Is Less Really More? Let’s Talk Pedalboards

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Is Less Really More? Let’s Talk Pedalboards


However, there is a school of thought that says that fewer pedals on a pedalboard will lead to a more pure sound and better playing. But do you really want to rock up to your experimental noise rock band rehearsal with one fuzz pedal? Probably not. Obviously different situations will require different setups, and below we’ve looked at some of the advantages of both small and large pedalboards.


Small Pedalboards

For many the main advantage of a small board is that it is easy to transport. A single, small board in a bag or case will be a lot easier to bring to a gig and set up than a three board behemoth, which will make loading in and out of gigs, rehearsals and recordings a breeze.


A small board will be easier to play on stage; tap dancing between pedals and balancing on one leg while trying to reach the delay at the end of the board will become a thing of the past. Another advantage on stage is that troubleshooting is easier with a smaller board, as there are simply less things that could be broken.


From a more tonally conscious perspective, the argument for fewer pedals is that it keeps the signal from the guitar to the amp cleaner and making it sound better. There is even a small-but-vocal camp that is vehemently opposed to pedals, holding the belief that a guitar plugged straight into an amp is the best way to go. A barebones board could be the tonal saviour you’re after.


Finally, and perhaps most importantly, a smaller pedalboard will put the focus back on your playing. Without 50 different pedals affecting your sound, there’s less to hide behind. Although this sounds daunting, it is for the best. Most people at a show would much prefer to hear someone nailing everything they’re trying to play with a stock-standard tone, rather than fudging their songs through a super cool, heavily modulated wall of sound. If you’ve been behind that wall for too long, you might want to show your face again…


Large Pedalboards

Although I’ve kind of bashed big boards above, they definitely have a place in the setup of many guitarists in a range of different situations.


A large pedalboard will give the player access to heaps more different sounds, making experimenting and finding new tones easier. Hopefully you’ll also be able to find some original sounds. This can be handy in the studio to get the player out of a creative rut, as well as onstage, where they have the option to fulfil an idea that comes to them in a moment of inspiration mid-song or mid-set.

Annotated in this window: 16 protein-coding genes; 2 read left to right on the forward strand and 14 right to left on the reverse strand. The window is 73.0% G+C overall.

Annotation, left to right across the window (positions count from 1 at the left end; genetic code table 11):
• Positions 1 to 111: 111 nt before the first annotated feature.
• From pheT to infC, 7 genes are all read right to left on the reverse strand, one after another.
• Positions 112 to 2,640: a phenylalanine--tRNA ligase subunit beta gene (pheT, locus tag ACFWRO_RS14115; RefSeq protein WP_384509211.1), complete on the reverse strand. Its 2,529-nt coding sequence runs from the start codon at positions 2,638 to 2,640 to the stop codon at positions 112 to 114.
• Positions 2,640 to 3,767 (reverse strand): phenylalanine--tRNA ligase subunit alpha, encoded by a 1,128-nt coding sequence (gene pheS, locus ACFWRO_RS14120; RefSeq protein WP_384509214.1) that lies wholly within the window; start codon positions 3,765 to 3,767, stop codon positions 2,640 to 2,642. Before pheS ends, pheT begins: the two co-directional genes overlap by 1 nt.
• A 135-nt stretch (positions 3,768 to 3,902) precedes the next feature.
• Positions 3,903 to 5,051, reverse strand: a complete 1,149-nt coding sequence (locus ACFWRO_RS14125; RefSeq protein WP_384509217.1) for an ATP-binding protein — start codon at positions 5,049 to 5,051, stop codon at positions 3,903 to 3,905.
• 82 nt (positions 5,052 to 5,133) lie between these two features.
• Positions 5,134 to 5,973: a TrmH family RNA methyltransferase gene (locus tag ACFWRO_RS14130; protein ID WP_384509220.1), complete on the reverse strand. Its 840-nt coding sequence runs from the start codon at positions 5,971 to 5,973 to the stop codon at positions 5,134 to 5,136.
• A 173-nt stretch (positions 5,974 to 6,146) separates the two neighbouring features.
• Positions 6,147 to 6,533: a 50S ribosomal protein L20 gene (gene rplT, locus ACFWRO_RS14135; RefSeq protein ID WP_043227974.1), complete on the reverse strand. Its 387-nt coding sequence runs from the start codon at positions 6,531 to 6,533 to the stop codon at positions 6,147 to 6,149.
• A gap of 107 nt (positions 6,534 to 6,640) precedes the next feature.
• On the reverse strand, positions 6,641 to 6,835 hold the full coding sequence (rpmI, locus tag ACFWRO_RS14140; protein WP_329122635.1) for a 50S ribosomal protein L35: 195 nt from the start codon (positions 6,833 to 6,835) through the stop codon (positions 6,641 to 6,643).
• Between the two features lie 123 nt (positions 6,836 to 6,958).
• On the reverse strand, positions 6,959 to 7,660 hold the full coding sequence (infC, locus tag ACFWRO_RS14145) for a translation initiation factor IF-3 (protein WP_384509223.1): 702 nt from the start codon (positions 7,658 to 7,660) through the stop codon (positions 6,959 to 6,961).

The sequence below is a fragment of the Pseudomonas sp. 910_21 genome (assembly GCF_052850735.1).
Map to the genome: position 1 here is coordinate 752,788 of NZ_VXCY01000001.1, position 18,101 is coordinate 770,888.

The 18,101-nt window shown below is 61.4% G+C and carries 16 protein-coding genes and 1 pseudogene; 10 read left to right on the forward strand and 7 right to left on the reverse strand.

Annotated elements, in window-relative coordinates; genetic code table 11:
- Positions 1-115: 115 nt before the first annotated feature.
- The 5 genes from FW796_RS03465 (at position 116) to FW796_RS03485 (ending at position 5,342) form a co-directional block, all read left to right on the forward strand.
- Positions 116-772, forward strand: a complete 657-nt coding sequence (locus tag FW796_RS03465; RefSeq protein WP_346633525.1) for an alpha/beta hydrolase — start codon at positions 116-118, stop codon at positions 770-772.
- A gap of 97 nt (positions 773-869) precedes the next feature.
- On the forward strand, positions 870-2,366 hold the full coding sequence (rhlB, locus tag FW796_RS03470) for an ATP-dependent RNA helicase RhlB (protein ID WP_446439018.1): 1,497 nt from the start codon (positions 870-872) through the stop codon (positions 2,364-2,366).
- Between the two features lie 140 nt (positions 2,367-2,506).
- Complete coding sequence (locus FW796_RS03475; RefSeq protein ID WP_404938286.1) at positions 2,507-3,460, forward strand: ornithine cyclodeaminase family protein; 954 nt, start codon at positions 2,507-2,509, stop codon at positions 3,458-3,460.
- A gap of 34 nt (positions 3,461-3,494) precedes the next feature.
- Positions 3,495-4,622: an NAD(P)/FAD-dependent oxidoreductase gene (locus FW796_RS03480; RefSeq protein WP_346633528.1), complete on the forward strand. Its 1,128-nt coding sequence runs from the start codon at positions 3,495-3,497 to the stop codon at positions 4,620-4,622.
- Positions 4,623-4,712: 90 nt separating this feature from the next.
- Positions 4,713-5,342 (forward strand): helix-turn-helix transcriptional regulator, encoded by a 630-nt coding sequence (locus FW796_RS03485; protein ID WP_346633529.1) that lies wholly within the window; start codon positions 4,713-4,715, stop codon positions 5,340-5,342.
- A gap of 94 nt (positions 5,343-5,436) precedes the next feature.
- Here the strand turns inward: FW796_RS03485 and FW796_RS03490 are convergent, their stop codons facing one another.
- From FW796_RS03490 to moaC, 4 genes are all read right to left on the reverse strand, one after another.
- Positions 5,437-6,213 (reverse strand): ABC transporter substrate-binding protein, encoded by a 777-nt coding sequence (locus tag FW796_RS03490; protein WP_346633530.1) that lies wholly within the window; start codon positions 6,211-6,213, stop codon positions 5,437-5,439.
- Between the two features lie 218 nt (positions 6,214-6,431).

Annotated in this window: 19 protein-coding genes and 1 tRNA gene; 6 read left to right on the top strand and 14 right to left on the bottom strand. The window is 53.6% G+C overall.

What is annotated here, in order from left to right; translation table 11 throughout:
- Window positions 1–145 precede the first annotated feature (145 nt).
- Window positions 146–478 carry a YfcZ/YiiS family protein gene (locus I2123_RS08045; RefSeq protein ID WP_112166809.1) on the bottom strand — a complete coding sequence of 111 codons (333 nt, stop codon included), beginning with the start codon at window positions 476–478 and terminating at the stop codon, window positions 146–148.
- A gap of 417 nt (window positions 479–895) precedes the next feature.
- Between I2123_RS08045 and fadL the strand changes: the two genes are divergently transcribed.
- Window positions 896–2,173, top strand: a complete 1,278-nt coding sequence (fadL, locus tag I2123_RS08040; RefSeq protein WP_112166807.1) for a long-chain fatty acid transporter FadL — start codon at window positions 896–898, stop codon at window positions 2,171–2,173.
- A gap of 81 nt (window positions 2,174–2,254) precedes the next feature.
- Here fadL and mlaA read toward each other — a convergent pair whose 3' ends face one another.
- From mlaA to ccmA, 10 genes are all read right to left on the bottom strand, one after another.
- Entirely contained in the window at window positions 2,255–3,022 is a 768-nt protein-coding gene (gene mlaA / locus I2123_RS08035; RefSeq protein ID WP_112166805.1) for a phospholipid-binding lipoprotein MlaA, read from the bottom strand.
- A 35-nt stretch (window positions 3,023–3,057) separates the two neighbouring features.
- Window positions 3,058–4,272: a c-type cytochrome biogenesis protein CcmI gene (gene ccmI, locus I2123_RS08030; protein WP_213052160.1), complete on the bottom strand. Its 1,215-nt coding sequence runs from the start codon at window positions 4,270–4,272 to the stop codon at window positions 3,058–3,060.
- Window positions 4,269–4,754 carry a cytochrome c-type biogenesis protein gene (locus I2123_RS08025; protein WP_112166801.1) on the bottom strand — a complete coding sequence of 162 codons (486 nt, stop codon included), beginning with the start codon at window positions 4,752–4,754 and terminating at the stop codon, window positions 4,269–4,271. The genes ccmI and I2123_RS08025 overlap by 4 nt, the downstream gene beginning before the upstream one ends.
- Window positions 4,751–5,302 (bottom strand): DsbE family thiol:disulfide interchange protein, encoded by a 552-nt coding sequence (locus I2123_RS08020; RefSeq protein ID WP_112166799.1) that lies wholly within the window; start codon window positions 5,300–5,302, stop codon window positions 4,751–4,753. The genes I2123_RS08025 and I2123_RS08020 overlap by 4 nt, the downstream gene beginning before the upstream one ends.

The ability to choose from a wide range of pedals also comes in handy for a guitarist that doesn’t stick exclusively to one genre. The pedals that work well for a prog rock-type song might not be as useful for the punk-pop number that the band plays later in the set, and so having the wide variety becomes necessary.


Another reason for a large pedalboard is to replicate the sounds that were made in the studio live. Running the guitar through different plugins or DAWs isn’t always possible on stage, especially for people who like to avoid computers in their live setup, therefore replicating the sound of the album has to be done with pedals. John Frusciante during the Red Hot Chili Peppers’ Stadium Arcadium era is a good example of this. He couldn’t take all the modular gear that he was using in the studio out on tour with him, so he built a two-storey pedalboard. This had a follow-on effect for current guitarist Josh Klinghoffer (who replaced Frusciante), who tours with three massive pedalboards.


Looking again to the professional arena, Kevin Parker of Tame Impala has often cited the desire to make non-guitar sounds with a guitar as a reason for his extensive live setup. By using plenty of modulation pedals, you can disguise the sound of the guitar and almost give your band a different instrument to use. Large pedalboards allow the player to completely define the sound that they want, with greater control over the finer aspects of the sound.


In summation…

Regardless of which side of the debate you’re on, there is a general consensus that pedals should be used to complement good guitar playing, rather than mask bad playing. Both small and large pedalboards have their advantages and drawbacks, but the skill of the guitarist will always shine through either way. Now be a good guitarist and go and practise some scales.